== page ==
Jon Heyman runs down the big ticket trade targets this summer. Heyman’s candidates:
- Cliff Lee. Makes sense to me on some level but I’m a bit skeptical. The Mariners are a disappointment this year, but I don’t think they’re a team that thinks it’s tearing down and rebuilding. If they have a chance to sign Lee, I have to think they’ll stick with him.
- Roy Oswalt and Lance Berkman: Heyman has a hard time seeing anyone who both (a) can pick up Oswalt’s salary; but who is also (b) a team Oswalt wants to play for. But we heard the same thing about Jake Peavy last year too, didn’t we? I think that the longer the Astros suck and the more teams who express a moderate interest in Oswalt, the more flexible he becomes on his no trade. It would not surprise me at all to see him in Queens or Los Angels sometime this summer.
- Prince Fielder: Heyman is sharply pessimistic about the Brewers’ chances to sign Fielder. Given the agent involved, it’s probably worth giving such an impression more than the usual credence.
- Ben Sheets: Heyman quotes an AL GM who says Sheets needs to show more consistency before he’s a legit trade chit, but the deeper we go into the season the easier it is to make an argument for consistency. By mid July, the definition of consistency might be 2-3 decent starts.
- Paul Konerko and A.J. Pierzynski: Konerko can veto a trade and Pierzynski will be able to within a couple of weeks due to his 10-5 rights kicking in. Heyman thinks that people will be more interested in Bobby Jenks and J.J. Putz. I think he’s right.
- Other candidates: Adam Dunn, Kevin Millwood, Jake Westbrook, Dan Haren, tons of Royals players, Adrian Gonzalez, Heath Bell. From this list all I can note is how crazy it is that Adrian Gonzalez is only considered a marginal trade candidate this year. One wonders if the Padres’ great run in the early going — which makes Gonzalez all but indispensable — isn’t hurting them in the long run. They’re not going to sign the guy, right? How worse will the prospects they ultimately get for him this offseason be than the ones they could have gotten this summer?
Anyway, it’s only Memorial Day weekend, but it seems like the trade winds are blowing stronger than usual for this time of year. A lot of guys are going to be available. It’s really going to be a buyer’s market, it seems.
People are the absolute worst sometimes. The latest example: someone stole one of Jose Fernandez’s high school jerseys, which had been displayed in his old high school’s dugout for a vigil last night.
That report comes from Anastasia Dawson of the Tampa Bay Times who covered the vigil at Alonso High School in Tampa yesterday. Her story of the vigil is here. Today she has been tweeting about the theft of the jersey. She spoke to Alonso High school’s principal who, in a bit of understatement, called the theft the “lowest of the low.”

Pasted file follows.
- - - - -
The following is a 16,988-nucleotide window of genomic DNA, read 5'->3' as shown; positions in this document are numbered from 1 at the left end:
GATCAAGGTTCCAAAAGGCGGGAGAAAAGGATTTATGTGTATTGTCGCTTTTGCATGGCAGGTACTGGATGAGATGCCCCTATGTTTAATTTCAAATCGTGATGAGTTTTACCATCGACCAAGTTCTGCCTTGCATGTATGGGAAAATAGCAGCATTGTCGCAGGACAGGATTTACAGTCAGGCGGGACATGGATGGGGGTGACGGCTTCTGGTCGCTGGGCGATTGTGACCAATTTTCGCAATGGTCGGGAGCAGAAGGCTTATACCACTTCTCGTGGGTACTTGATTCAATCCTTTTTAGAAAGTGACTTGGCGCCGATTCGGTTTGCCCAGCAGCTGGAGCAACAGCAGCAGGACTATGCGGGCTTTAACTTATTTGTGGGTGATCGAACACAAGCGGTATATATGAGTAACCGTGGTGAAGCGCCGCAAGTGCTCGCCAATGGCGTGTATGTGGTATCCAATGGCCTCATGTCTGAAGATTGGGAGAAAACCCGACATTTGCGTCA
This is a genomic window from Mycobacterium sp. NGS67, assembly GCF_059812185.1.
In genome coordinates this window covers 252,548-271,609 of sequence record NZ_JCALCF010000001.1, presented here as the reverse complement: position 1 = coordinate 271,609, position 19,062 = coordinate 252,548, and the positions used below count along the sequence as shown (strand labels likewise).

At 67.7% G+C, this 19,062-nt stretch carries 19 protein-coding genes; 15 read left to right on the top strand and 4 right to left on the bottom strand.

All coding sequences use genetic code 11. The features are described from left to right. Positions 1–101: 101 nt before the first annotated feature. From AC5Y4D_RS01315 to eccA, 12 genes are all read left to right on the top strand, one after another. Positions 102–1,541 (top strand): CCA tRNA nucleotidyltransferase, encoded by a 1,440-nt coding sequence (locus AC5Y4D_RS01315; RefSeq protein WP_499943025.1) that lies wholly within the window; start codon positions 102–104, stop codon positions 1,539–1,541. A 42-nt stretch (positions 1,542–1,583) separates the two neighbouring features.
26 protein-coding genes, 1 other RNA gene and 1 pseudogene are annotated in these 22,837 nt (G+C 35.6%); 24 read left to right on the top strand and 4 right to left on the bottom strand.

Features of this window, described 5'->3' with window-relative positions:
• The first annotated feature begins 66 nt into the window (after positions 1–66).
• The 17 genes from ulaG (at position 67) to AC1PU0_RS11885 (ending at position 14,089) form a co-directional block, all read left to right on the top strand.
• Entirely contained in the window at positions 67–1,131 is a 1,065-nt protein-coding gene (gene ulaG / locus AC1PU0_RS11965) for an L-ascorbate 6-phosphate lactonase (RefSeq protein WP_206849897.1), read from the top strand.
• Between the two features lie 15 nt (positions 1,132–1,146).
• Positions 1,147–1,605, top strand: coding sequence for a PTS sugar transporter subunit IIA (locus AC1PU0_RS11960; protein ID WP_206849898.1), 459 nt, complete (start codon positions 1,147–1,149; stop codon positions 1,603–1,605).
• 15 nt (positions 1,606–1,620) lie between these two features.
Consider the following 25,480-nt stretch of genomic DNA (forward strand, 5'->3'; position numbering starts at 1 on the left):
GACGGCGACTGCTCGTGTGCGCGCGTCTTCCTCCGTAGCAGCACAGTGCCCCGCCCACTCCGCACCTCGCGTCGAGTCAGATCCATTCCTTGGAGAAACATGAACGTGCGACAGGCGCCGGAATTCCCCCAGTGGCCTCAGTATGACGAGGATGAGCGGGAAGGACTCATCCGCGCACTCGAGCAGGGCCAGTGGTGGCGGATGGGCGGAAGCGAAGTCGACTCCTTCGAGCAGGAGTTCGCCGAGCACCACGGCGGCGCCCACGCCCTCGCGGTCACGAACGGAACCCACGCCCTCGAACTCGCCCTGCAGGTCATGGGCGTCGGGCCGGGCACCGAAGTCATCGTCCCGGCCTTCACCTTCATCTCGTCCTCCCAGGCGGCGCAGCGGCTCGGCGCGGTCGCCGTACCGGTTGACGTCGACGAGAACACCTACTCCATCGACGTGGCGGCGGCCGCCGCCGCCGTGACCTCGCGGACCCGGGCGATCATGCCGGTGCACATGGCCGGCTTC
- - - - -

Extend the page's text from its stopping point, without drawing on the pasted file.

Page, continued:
The high school had one more Fernandez jersey remaining and has put it on display in the school. In the meantime, spread this story far and wide so that whatever vulture who stole it can’t sell it.
In an earlier post I made a joke about the Indians starting Dennis Martinez if forced to play a meaningless (for them) game on Monday against the Tigers. On Twitter, one of my followers, Ray Fink, asked a great question: If you had to hand the ball to a Hall of Fame-eligible pitcher to give you three innings, who would it be?
The Hall of Fame-eligible part gets rid of the recently-retired ringers, requiring a guy who has been off the scene for at least five years, ensuring that there’s a good bit of rust. I love questions like these.
My immediate answer was Mike Mussina. My thinking being that of all of the great pitchers fitting these parameters, he’s the most likely to have stayed in good shape. I mean, Greg Maddux probably still has the best pitching IQ on the planet, but he’s let himself go a bit, right? Mussina strikes me as a guy who still wakes up and does crunches and stuff.
If you extend it to December, however, you may get a better answer, because that’s when Tim Wakefield becomes eligible for the Hall. I realize a knuckleball requires practice to maintain the right touch and subtlety to the delivery, but it also requires the least raw physical effort. Jim Bouton went well more than five years without throwing his less-than-Wakefield-quality knuckler and was still able to make a comeback. I think Tim could be passable.
Then there’s Roger Clemens. I didn’t see his numbers for that National Baseball Congress tourney this summer and I realize he’s getting a bit thick around the middle, but I’m sure he can still bring it enough to not embarrass himself. Beyond the frosted tips, anyway.
So: who is your Space Cowboys-style reclamation project? Who is the old legend you dust off for one last job?